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Posted Tuesday, April 12, 2011
Pittsboro, NC - The Shakori Hills GrassRoots Festival of Music & Dance, held April 21-24, has a new project. It may seem small, but they are hoping to make a big impact. Every festival, without much thought, thousands of people buy water in plastic bottles. Some of them get recycled, some get re-used, and some just get thrown away.
This spring, none of the vendors at the festival will be selling water in plastic bottles. The festival itself will be selling collectable metal water bottles at a very affordable price, as well as glass mason jars.
Festival attendees will be able to fill these containers (or their own) with water from the Blue Green Machine, a truck with a natural water filtration system. The Blue Green Machine, sponsored by Kinetico, will be located in prominent spots throughout the festival. The Blue Green Machine's mission: "To perpetuate green technologies to help eliminate the horrible waste of bottled water that has spread like a disease on our planet." Their website also states: "The amount of expended energy to produce these plastics for sometimes and inferior quality of water at an exorbitant price, has forced the design of the Blue Green Machine." The festival is proud to support the same mission.
Here is how it will work. Once a person buys a metal water bottle, they are free to fill it at the machine whenever they would like. He or she can also buy a sticker from the Blue Green Machine for $2, put it on any container from home, and have all-you-can-drink access to water all four days.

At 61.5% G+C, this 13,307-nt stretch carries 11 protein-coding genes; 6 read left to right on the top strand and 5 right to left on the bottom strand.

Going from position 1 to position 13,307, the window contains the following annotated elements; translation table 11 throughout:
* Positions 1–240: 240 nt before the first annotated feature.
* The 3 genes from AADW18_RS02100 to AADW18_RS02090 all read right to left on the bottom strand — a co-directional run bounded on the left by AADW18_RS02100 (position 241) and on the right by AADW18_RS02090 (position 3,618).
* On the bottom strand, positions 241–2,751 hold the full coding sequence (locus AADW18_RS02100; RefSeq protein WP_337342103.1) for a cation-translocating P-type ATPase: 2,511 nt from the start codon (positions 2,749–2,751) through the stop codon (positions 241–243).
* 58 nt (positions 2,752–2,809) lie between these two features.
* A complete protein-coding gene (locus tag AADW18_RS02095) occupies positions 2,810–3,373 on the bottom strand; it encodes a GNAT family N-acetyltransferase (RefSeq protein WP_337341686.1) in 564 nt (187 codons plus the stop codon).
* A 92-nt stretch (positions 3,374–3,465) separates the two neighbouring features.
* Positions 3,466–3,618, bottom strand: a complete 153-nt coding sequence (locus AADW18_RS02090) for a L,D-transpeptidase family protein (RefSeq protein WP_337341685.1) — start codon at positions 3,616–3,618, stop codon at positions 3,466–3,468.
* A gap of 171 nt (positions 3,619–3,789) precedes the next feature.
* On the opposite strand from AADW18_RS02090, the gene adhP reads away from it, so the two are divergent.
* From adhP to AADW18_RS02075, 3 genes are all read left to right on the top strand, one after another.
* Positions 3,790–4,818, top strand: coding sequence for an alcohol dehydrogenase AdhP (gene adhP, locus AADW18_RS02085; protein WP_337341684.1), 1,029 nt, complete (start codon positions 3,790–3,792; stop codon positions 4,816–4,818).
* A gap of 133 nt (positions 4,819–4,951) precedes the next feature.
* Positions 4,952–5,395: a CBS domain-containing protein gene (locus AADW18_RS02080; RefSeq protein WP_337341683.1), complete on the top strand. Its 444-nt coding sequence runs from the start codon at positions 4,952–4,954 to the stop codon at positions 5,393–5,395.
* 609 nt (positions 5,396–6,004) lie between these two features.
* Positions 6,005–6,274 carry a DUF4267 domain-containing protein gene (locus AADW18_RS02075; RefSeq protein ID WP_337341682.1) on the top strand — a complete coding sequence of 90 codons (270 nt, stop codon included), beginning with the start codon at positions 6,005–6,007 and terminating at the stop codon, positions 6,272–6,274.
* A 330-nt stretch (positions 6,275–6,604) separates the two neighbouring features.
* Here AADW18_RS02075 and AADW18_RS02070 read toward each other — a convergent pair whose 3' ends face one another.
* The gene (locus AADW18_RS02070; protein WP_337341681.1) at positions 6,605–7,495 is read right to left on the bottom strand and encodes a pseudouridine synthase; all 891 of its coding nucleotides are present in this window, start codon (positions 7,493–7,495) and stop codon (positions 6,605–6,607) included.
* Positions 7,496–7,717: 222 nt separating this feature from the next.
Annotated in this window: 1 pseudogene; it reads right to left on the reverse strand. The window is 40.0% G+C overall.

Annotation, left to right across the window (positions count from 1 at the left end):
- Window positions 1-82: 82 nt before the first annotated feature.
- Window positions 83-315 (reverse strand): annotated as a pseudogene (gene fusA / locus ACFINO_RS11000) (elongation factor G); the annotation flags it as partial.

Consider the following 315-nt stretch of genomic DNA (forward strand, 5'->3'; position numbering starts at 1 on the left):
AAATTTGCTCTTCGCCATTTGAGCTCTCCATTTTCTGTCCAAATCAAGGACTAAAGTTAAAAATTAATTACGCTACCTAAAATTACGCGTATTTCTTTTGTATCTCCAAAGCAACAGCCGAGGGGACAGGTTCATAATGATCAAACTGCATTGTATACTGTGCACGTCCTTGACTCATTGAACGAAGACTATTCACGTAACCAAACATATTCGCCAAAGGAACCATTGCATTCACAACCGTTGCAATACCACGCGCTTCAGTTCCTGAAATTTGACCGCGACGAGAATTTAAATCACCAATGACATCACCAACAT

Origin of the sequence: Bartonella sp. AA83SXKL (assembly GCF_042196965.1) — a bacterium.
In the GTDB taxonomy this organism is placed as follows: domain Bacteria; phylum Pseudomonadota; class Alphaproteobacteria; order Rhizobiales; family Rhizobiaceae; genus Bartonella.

Festival co-coordinator Sara Waters comments, "We're really excited about the fact that no plastic containers will be sold on our premises. It just makes everyone feel better about doing their part!" Attendees are also welcome to fill their bottles, jars, whathaveyou at spigots around the festival, which provide clean well water. Festival attendees should remember to bring a container for water, or look for the metal bottles and mason jars available at many of the food vendor booths.
"The folks at Shakori Hills have had a long-standing interest, not only in being sustainable and earth-friendly, but in educating everyone here how to do so as well," says Waters. The date of the festival was originally chosen because of its proximity to Earth Day, and it is easy to see the connection. Waters continues, "Celebrating the earth isn't the only priority here, we need to honor our planet by taking care of it and always thinking about the lives of future generations on it."
Each trash station at the festival has containers for bottles and cans, and many have a place to leave compostable items as well. Food vendors at the festival are encouraged to deposit any grease they use into Piedmont Biofuels containers. Piedmont then uses it to create fuel. The goal is to create as little waste as possible from an event that hosts at least 8,000 people.
Other than elimination of plastic water bottles, composting, recycling, and supporting biofuel generation, the festival has some
other great projects that show their dedication to the planet. One is the Solarize Shakori Project, with which the festival hopes to run all of it's activities on solar power by taking donations of individual solar panels. This way the attendees actually help the festival become more energy efficient. There is also the Earth Day Fair, a festival-long series of forums on sustainability and care for the environment from local businesses and residents, which takes place at the Sustainability Pavilion in the central festival grounds. See the festival website for specific forum details.
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